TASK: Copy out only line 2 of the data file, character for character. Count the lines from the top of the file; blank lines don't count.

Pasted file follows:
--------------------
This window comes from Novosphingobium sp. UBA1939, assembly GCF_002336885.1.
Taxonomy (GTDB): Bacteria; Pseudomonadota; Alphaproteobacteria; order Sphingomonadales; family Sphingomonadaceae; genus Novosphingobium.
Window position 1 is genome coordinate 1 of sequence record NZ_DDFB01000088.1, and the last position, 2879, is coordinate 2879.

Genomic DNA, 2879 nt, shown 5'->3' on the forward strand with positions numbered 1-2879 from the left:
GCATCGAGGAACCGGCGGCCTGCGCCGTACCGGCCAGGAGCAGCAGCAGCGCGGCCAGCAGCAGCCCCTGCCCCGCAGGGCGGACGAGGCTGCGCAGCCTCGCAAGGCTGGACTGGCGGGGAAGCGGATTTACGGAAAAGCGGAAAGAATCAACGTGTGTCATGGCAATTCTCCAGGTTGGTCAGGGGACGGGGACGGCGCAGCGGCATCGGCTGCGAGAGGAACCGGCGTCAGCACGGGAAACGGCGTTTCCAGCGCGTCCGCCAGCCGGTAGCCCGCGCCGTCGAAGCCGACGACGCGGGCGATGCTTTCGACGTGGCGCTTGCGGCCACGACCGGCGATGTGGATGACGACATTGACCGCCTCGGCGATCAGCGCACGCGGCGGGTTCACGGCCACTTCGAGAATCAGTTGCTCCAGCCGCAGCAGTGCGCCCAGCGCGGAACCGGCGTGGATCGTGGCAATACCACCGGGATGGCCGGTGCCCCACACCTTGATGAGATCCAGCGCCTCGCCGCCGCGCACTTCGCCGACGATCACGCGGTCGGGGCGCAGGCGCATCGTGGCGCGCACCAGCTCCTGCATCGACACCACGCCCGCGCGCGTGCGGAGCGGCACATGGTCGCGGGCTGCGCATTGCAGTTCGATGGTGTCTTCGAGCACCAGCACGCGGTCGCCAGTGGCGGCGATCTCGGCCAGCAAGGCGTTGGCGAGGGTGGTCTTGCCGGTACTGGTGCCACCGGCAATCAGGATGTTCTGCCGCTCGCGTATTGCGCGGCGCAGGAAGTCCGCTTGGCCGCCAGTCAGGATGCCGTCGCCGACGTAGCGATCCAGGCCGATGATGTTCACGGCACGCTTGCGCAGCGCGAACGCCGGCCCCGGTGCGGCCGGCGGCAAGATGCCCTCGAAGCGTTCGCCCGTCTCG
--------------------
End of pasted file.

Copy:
Taxonomy (GTDB): Bacteria; Pseudomonadota; Alphaproteobacteria; order Sphingomonadales; family Sphingomonadaceae; genus Novosphingobium.